Former Mars Hill Pastor Mark Driscoll told the audience at the 2014 Gateway Conference Monday that his family is going through "a very trying season" of death threats, physical attacks, and night terrors.
Driscoll, who was previously slated to speak at the October 20-23 conference, chose instead to come as an attendee.
After Gateway Pastor Robert Morris invited him on stage to greet the crowd, Driscoll asked everyone to pray for his family. "We've had a very trying season and (I'm) just trying to figure out how to be a good pastor to my family first. We all know that's the most important thing." more >>
While Houston's lesbian Mayor Annise Parker and her City Council pals subpoena and obsess over Christian ministers' sermons, she ignores incomparable and immanent threats to Americans posed by Islamists in Houston.
Houston's First Amendment squabble is, as Texans say, "peanuts," compared to actual ongoing violations of Article III Section 3.
To put the enormity of Houston's crisis into context, the nation's fourth largest city is a primary arrival and distribution center for illicit drug smuggling. The billion dollar trade of cocaine, heroin, marijuana, oxycodone and methamphetamine has profoundly increased Houston's violent crime rate, which for years has more than doubled the national average. more >>
Conservative groups are organizing an event on the first Sunday in November to support the five Houston pastors whose sermons were subpoenaed by city officials. Known as "I Stand Sunday," the event will feature former Arkansas Gov. Mike Huckabee, Southern Baptist Convention President Ronnie Floyd, Alan and Phil Robertson of "Duck Dynasty" fame, and local clergy.
In a conference call held Wednesday afternoon, FRC President Tony Perkins stressed the importance of spreading awareness of what he describes as "political intimidation" tactics coming from Houston city officials.
"This is not about speeches, not about sermons, not about teachings even on biblical morality as to homosexuality, it is about intimidation," said Perkins. "This is about political intimidation and it is about the mayor using the bully pulpit to try and silence the pulpits of Houston." more >>
After spending a decade on the phones counseling depressed, down, and suicidal people I have come to the conclusion that suicide (in some form) is a thought all men have pondered.
From "I wish I wasn't here" to "everybody would be better off without me" to "I want the pain to end", all men have wanted dramatic relief at some time in their lives. Unfortunately, while more women attempt suicide, it's men who are more successful taking their own lives. It's the final step in the plan for destruction, set in motion by our enemy. All too often, the thoughts, circumstances, sadness or brain trauma that lead up to suicide, get suppressed momentarily, only to be resurfaced more effectively.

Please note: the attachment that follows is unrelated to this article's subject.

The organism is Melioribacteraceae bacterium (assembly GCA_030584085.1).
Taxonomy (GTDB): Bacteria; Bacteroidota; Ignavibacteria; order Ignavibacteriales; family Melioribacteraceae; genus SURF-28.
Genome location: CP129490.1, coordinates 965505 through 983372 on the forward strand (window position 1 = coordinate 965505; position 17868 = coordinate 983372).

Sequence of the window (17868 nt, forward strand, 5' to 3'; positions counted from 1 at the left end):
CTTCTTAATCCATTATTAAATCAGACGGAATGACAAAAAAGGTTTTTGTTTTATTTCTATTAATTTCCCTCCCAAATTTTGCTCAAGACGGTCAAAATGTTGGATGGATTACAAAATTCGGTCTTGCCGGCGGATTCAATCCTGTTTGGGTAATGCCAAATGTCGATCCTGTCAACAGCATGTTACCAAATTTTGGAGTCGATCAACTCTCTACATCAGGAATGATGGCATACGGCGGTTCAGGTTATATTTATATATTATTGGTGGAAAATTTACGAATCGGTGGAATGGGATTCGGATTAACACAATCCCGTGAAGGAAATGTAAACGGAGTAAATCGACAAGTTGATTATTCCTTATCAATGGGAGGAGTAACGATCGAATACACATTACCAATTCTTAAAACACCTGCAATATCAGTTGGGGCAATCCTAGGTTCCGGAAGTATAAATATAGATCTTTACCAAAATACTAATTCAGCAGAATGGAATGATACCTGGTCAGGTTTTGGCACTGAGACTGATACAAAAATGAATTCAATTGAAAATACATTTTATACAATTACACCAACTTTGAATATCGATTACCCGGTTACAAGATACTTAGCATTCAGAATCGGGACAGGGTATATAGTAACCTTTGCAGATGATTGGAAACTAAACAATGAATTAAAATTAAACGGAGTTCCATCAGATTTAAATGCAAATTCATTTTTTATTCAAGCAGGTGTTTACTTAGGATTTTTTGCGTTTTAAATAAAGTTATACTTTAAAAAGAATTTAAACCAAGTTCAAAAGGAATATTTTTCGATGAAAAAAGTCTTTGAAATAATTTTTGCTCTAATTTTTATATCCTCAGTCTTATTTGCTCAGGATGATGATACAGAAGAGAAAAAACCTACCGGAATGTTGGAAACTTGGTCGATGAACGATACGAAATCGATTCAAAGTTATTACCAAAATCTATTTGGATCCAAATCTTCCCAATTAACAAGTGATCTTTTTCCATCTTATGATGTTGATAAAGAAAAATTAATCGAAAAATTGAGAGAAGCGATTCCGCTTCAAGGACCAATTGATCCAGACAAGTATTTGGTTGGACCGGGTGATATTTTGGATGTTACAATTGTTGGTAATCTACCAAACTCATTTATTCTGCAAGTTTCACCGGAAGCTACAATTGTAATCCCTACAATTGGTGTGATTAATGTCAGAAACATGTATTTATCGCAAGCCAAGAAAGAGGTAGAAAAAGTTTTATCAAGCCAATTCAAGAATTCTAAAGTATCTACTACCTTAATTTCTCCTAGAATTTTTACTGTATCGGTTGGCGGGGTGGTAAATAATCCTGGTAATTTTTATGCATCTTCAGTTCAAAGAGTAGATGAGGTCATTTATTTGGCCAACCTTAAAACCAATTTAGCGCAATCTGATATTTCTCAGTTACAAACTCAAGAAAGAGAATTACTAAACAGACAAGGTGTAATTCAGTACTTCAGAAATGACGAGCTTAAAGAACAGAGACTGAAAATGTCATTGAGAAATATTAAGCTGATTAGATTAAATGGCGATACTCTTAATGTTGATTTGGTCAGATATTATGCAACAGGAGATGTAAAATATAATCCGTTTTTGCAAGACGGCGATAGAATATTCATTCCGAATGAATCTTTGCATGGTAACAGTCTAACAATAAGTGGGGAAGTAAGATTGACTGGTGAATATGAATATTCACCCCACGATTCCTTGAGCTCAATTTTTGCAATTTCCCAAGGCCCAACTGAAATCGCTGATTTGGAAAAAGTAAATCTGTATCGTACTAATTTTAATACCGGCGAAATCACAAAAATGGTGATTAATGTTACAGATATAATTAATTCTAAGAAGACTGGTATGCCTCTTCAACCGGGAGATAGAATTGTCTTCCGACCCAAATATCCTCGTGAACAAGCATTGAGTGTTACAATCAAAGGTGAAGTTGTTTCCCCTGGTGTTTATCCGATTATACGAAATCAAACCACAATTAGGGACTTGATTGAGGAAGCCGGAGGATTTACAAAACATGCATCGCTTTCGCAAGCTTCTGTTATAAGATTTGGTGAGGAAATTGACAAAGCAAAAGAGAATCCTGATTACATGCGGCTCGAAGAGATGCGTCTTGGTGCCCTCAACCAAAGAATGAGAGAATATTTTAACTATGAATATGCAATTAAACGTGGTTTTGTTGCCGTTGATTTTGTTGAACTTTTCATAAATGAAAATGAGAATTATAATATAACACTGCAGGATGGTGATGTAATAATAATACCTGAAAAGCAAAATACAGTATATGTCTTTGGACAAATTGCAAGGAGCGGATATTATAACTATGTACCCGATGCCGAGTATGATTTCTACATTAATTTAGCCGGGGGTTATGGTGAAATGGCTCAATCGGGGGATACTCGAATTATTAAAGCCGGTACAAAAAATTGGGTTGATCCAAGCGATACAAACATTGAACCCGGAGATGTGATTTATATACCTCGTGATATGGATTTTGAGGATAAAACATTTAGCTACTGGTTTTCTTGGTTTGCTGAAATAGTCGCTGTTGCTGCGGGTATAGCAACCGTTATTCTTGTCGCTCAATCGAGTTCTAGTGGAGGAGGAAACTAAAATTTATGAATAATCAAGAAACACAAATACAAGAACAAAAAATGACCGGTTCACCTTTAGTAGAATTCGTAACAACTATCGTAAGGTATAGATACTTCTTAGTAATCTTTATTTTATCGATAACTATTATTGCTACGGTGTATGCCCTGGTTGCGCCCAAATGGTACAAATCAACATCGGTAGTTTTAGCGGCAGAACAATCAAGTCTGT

Hope gets lost. The decision of self-demolition ensues. Yet…There is hope, and there is life. It's just one call away. And, it comes with a promise. The key word to remember is "yet." more >>
An Arkansas church gathered Tuesday night to pray for their pastor's safety as he travels to West Africa despite concerns about the spread of Ebola in the continent.
Cloverdale Assembly of God Church pastor, John Martin, and his wife, Tammie, left the comforts of Crossett, Arkansas, Sunday to embark on a mission trip to Senegal and then Gambia. The couple will be volunteering in a local church there.
Church members are rallying together in support of the Martins despite local concerns that their return may bring the fatal virus that has killed 4,500 people across Liberia, Sierra Leone and Guinea to their town. more >>
Tavis Smiley raised a lot of eyebrows this weekend when he spoke on ABC-TV's "This Week" news show, hosted by George Stephanopoulos. Smiley pointed to double-digit unemployment in the Black community under President Obama and said: "If you're Black or Brown, other than saving the Democrats' hide, what inspires you to go out and vote?"
Economic empowerment for minority families is surely a vital issue, a hardy perennial in off-year elections. But it's not the only issue. Minority voters have always been concerned with Civil Rights. And this year is no exception.
In Houston, Texas, we have seen a bizarre twist on traditional Civil Rights play out. The Mayor of Houston, Annise Parker, has been waging an uncivil war on people who oppose the far-reaching homosexual rights ordinance she powered through the City Council. That ordinance was widely criticized by Houston lay people and pastors, It would endanger protected Civil Rights already covered by the First Amendment, i.e., freedom of religion, critics of Mayor Parker's ordinance said. more >>